Down and Dirty Pictures: Miramax, Sundance and the Rise of Independent Film is a long, chaotic, sometimes over-the-top read, with lots of interesting characters, soundbites and a glut of interviews. It’s the story of how the gritty, realistic view of indie film in the 1990s became a staple of a moviegoer’s diet. By Peter Biskind, the book chronicles how indie films cemented its place in our cultural consciousness and ripped the cover off the business of producing and promoting movies, exposing its seedy underbelly.
For a time, all I could think of during a movie was how many scenes got left on the cutting room floor, whose fault it really was if it turned out to be a steaming turd pile, and who had had to be wined and dined to actually get the film promoted. In the end, if Biskind is to be believed, indie film isn’t nearly as independent as it professes to be.
He shone the spotlight on a number of major movie players, including a non-confrontational, passive-aggressive Robert Redford – pilloried as an irresponsible diva – and Quentin Tarantino, who comes off as the world’s greatest attention seeker, but the limelight is grabbed straightaway by Harvey Weinstein, gigantic both in person and persona.
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Playboy wasn’t the biggest part of my adolescence because I’m a girl. Everyone knows Harlequin is girl porn, not Playboy magazine. I may not have owned the prerequisite well-thumbed copy with some pages suspiciously glued together, but I did get to sneak peeks here and there. Centrefolds, tits, strategic posing, sanitized sexuality, but sexuality all the same.
I wasn’t too familiar with Hefner the activist, the savvy editor, the guy who pushed for access to birth control and saved the Hollywood sign from being torn down. The Hef I’m familiar with is the kindly old man in The Girls Next Door, the one who had three pretty blonde girlfriends and was content to let them hog the spotlight while he worked on his scrapbooks. I liked that Hef. He seemed like the kind of guy who’d accomplished what he’d set out to do and was enjoying the fruits of his labour. Sure, having three girlfriends who weren’t just old enough to be his daughters but were also varying degrees of sameness (blonde, busty and tan) was … weird? Eccentric? Greedy? They were all consenting adults. His girlfriends seemed happy enough with their lot in life and certainly profited from it.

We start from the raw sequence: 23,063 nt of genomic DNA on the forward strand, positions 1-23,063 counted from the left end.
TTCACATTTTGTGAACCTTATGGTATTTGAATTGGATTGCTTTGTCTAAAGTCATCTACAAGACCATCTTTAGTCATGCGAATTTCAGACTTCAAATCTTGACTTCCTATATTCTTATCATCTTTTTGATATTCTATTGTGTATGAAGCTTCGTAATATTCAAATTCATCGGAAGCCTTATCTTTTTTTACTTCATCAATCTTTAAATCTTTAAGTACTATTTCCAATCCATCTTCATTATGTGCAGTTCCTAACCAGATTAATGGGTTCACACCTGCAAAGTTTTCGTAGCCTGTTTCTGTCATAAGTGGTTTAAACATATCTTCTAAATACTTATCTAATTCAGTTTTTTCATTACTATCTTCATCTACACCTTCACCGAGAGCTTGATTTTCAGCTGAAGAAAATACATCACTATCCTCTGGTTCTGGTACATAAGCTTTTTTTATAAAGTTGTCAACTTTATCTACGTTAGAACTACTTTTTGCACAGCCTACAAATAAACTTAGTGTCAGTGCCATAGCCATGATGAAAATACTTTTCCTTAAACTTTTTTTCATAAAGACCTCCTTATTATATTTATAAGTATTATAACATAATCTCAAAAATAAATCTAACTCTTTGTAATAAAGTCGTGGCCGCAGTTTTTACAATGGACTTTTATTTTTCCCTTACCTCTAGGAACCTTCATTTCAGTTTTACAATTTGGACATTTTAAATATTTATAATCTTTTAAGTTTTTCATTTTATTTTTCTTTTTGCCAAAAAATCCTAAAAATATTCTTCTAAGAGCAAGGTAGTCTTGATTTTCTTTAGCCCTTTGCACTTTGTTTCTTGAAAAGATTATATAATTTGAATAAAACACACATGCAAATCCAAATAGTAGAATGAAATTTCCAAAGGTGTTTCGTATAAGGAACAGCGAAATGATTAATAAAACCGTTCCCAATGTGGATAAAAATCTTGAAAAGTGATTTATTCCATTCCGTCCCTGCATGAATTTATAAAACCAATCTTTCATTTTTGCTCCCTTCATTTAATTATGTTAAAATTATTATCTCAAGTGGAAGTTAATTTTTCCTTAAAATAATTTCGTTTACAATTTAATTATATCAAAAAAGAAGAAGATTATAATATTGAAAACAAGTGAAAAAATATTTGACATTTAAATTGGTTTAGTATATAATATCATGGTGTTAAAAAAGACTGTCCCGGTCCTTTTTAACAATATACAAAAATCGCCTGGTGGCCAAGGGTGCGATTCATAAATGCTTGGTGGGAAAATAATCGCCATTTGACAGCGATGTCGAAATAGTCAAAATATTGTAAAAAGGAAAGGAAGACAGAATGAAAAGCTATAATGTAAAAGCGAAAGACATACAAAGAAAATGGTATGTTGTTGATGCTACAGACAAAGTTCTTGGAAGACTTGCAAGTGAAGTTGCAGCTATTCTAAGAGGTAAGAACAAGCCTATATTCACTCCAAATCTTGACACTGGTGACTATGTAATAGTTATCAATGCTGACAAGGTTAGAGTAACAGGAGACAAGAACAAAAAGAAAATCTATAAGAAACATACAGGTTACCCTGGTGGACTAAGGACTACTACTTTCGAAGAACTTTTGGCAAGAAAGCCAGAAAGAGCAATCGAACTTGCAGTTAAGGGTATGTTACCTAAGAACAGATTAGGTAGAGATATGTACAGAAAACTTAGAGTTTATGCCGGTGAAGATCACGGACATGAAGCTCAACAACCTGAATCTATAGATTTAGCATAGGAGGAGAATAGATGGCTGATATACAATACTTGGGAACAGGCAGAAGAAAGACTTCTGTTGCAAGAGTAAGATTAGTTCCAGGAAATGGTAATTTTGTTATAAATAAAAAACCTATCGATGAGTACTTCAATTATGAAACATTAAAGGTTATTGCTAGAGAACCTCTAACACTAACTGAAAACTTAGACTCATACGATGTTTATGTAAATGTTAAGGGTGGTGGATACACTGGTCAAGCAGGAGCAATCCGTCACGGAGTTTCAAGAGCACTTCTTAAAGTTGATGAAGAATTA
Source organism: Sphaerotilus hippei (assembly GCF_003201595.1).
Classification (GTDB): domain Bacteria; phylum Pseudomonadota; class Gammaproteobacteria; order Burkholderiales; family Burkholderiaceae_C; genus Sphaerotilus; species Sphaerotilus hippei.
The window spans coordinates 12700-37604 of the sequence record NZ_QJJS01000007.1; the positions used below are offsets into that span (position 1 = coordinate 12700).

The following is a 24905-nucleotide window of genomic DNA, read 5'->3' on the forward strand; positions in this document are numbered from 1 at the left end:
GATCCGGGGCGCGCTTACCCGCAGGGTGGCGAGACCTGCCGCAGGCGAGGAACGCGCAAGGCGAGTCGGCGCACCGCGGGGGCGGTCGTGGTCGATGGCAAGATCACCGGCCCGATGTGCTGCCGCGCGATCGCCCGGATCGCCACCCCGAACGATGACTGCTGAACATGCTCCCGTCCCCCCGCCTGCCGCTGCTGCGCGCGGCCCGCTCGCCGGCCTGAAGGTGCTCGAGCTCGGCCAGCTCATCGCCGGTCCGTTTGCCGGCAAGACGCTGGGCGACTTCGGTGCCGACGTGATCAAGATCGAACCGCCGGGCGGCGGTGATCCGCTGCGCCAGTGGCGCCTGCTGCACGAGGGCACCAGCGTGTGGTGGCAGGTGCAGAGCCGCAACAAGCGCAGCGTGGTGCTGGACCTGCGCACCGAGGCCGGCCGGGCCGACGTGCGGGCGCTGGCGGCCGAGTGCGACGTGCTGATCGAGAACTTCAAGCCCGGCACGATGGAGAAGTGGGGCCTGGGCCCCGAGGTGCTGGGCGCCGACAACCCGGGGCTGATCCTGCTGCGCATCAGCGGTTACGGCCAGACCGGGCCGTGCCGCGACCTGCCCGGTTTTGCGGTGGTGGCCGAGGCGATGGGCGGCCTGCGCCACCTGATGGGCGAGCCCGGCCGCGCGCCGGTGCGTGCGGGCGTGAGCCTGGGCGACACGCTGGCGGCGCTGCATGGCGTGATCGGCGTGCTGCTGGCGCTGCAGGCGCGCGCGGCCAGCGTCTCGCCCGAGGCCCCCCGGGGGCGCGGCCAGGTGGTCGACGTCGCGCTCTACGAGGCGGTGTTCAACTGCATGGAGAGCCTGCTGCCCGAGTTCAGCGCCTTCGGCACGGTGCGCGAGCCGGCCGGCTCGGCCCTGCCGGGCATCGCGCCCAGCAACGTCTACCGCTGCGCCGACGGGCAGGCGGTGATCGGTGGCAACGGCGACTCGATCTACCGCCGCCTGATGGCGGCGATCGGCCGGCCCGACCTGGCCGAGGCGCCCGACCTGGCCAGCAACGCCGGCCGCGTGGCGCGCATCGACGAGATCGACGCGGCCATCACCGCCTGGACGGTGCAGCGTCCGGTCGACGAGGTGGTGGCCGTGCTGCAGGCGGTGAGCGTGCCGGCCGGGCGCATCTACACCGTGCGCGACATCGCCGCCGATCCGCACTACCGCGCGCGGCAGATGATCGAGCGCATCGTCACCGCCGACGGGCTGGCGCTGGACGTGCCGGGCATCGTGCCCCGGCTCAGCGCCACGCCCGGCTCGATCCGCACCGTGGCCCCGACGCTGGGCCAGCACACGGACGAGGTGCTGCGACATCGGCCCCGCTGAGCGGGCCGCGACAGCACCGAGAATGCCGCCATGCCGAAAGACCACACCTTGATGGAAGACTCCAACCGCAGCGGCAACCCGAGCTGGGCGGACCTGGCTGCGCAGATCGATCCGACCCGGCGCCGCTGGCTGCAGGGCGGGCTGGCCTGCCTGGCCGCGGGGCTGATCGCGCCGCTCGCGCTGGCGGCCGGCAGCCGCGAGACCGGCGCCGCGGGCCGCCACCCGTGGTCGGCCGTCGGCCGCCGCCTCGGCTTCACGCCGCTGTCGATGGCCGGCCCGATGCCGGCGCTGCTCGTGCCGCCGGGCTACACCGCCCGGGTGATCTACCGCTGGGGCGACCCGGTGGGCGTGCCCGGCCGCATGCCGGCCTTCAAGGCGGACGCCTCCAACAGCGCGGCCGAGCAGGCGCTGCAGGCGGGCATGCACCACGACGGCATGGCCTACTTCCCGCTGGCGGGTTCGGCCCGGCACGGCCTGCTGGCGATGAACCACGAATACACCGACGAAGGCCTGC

So Hugh Hefner has gone to the great big bunny ranch in the sky. Some think heaven to Hef is likely meaningless after all his time on earth. Some say he’s already gone through his allotment of seventy-two virgins and he didn’t even have to commit jihad to do it. Either way, there doesn’t seem to be a great outpouring of sadness. Certainly not from me – not that I’m glad he’s dead or anything. I just feel like a guy who spent a third of his life in a bathrobe hosting crazy bacchanals in a giant mansion, sorting through a bevy of blonde girlfriends, can’t have missed very much in life.
The truth is, you will wake up and realize the old life you had, as you knew it, is gone. And the truth is, you will want it back. You will want it back with all your heart, and it will hurt, because that is what loss feels like.
The truth is, even if you did find a way to go back, things are never going to be exactly as they were because you aren’t exactly the same person anymore. Neither are the people you left behind. There will be parts of you that you recognize, the core of you that makes you who you are, like your love of books, of adventure, of the absurd, and your ability to put things down and walk away for good. There will be parts of you that you will lay to rest, like your need to writhe unabashed under flashing lights with strangers, to stumble home with addled wits and equally addled friends. There will be parts of you that are new and surprising, like your increased capacity to compromise and the true extent of your caring. The truth is, the march of time is inexorable, and the change it brings is inevitable for you, and for everyone else you know.
The truth is, you will get tired. Of each other. Of the sameness. Of the monotony. You won’t always like the same things, and want to do everything together because the truth is, sometimes sharing space – your space – with another human being gets claustrophobic.